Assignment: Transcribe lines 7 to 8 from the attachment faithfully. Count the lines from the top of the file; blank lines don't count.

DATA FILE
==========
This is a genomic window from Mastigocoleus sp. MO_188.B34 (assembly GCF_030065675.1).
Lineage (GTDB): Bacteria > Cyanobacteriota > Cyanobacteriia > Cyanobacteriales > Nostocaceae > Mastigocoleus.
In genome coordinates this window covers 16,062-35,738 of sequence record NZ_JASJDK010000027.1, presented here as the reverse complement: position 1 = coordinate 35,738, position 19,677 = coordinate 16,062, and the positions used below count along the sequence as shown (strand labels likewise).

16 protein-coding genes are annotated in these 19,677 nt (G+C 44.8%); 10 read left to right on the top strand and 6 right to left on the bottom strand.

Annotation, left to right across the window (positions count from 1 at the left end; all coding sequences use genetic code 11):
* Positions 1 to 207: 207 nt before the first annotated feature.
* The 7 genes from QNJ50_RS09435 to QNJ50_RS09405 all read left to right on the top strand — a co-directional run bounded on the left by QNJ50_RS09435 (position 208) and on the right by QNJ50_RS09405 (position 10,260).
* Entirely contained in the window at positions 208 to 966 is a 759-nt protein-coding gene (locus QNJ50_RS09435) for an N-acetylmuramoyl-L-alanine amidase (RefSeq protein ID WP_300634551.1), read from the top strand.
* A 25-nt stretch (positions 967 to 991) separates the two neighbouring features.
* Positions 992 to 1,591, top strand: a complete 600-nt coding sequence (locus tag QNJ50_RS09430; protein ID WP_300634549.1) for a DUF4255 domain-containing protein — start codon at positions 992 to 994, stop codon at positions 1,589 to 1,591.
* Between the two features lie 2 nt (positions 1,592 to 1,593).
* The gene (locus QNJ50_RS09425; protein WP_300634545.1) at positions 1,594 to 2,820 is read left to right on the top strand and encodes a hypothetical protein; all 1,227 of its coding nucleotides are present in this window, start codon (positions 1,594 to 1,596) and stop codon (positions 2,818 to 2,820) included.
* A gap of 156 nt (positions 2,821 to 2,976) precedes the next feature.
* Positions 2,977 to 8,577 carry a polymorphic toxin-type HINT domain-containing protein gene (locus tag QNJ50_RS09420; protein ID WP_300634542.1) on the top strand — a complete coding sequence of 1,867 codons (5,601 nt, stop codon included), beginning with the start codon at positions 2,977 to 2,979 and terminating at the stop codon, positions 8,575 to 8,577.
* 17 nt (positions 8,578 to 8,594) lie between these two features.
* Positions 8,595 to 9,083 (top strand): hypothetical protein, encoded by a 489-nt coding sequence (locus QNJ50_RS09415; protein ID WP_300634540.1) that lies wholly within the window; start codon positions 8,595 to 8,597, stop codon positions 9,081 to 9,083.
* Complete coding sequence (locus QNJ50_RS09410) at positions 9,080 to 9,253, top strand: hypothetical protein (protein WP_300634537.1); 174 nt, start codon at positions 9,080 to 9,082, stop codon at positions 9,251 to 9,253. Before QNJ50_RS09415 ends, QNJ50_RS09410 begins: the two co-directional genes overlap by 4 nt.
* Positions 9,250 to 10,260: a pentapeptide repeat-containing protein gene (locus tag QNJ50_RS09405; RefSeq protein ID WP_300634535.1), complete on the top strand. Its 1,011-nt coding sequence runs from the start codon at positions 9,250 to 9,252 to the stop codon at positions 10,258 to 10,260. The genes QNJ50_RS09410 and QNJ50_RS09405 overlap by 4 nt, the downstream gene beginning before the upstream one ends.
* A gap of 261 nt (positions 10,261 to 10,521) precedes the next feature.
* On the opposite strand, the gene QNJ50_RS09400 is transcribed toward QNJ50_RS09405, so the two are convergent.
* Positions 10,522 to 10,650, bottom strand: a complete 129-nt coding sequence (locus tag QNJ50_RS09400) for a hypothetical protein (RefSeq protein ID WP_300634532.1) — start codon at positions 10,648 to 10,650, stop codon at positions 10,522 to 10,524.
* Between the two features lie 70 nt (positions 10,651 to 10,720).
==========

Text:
* The 7 genes from QNJ50_RS09435 to QNJ50_RS09405 all read left to right on the top strand — a co-directional run bounded on the left by QNJ50_RS09435 (position 208) and on the right by QNJ50_RS09405 (position 10,260).
* Entirely contained in the window at positions 208 to 966 is a 759-nt protein-coding gene (locus QNJ50_RS09435) for an N-acetylmuramoyl-L-alanine amidase (RefSeq protein ID WP_300634551.1), read from the top strand.